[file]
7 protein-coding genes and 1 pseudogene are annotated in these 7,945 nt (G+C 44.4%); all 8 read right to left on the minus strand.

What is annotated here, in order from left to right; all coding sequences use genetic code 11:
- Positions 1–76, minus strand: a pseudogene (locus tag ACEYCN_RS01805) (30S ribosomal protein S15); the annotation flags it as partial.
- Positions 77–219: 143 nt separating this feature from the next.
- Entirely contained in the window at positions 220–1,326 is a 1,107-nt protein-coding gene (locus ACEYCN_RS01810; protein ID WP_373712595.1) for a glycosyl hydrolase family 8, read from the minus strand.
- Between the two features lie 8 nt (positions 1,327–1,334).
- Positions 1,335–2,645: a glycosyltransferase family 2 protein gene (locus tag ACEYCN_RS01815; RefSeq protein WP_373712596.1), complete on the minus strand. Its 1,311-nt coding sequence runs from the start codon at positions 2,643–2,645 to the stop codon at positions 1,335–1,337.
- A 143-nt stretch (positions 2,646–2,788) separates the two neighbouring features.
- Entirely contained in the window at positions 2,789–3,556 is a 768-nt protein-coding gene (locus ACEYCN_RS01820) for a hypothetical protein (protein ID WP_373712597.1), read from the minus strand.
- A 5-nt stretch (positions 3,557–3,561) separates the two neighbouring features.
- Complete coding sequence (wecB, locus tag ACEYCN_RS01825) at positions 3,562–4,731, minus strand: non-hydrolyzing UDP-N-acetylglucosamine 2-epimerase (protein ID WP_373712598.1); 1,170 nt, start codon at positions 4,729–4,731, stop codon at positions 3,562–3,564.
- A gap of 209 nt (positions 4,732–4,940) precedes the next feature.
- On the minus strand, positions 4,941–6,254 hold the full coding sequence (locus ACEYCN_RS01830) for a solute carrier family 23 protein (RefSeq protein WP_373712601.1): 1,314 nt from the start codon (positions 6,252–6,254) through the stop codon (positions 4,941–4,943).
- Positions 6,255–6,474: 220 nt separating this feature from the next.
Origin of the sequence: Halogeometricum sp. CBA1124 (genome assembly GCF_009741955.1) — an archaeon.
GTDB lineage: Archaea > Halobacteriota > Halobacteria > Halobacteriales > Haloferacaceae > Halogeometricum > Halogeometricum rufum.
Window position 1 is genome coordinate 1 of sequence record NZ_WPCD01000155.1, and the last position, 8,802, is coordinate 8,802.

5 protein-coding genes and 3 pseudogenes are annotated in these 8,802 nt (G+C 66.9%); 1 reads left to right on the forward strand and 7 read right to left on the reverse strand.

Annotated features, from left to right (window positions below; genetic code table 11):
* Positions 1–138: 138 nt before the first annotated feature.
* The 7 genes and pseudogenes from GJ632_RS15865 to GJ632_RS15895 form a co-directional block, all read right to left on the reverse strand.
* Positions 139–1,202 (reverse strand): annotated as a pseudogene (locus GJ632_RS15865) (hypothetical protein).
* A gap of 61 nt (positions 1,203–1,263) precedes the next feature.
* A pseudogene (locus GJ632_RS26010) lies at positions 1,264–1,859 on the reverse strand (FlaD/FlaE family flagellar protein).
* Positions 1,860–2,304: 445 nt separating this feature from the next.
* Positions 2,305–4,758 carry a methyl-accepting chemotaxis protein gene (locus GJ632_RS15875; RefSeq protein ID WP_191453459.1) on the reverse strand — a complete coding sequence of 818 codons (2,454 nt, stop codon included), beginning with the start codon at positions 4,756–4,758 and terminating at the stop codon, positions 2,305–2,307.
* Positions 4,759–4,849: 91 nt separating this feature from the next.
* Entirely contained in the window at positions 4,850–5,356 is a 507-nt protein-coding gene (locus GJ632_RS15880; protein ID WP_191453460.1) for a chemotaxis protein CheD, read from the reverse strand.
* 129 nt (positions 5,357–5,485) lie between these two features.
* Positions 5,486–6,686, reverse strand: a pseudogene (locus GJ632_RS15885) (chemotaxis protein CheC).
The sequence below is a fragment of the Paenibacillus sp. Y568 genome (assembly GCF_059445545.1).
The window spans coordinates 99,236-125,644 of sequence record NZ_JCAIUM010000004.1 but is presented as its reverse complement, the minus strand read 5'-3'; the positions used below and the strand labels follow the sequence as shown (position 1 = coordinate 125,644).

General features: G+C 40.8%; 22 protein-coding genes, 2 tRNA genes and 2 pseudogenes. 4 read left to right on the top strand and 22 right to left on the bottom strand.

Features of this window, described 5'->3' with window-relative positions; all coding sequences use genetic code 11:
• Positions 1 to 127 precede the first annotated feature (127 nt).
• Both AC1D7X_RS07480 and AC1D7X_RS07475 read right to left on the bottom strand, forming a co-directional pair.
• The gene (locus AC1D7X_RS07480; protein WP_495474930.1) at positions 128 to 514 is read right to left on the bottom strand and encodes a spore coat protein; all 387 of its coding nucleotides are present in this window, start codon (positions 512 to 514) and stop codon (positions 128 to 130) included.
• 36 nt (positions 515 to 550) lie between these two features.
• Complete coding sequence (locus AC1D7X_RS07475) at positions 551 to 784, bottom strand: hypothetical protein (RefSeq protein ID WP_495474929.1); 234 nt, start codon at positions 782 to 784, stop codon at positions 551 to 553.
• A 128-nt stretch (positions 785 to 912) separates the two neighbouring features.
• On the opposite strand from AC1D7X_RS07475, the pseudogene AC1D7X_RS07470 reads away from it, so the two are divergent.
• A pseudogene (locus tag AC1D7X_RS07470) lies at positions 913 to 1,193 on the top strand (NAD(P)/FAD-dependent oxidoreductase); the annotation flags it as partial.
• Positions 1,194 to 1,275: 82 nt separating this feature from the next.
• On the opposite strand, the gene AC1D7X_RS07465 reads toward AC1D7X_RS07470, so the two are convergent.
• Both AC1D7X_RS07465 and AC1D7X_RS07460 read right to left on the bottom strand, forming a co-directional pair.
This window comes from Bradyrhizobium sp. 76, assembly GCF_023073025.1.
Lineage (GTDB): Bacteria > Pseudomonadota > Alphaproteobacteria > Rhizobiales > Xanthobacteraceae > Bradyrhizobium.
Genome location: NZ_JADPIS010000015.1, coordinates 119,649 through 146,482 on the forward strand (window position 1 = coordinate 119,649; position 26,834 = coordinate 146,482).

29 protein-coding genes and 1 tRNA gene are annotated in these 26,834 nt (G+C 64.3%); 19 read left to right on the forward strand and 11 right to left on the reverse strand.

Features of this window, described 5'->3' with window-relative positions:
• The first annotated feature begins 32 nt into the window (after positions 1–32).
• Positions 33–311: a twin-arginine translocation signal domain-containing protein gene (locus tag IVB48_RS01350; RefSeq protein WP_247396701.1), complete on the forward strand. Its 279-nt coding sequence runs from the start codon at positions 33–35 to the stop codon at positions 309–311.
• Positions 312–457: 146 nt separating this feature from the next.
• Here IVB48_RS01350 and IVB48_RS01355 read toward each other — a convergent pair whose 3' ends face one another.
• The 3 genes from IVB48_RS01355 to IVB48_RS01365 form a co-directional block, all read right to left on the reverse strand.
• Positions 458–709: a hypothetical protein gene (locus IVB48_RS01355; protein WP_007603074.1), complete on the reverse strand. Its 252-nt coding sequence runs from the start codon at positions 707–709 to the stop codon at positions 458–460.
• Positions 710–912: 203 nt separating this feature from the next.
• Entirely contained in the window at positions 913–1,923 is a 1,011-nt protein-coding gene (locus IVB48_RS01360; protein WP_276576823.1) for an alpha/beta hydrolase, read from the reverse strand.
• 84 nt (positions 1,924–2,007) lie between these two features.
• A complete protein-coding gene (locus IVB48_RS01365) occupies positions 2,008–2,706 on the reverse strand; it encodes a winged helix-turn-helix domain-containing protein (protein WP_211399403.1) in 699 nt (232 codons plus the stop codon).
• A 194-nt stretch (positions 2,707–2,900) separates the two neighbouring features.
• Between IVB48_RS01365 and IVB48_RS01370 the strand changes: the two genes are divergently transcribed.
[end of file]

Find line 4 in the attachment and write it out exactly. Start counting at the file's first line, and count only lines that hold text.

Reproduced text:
- Positions 77–219: 143 nt separating this feature from the next.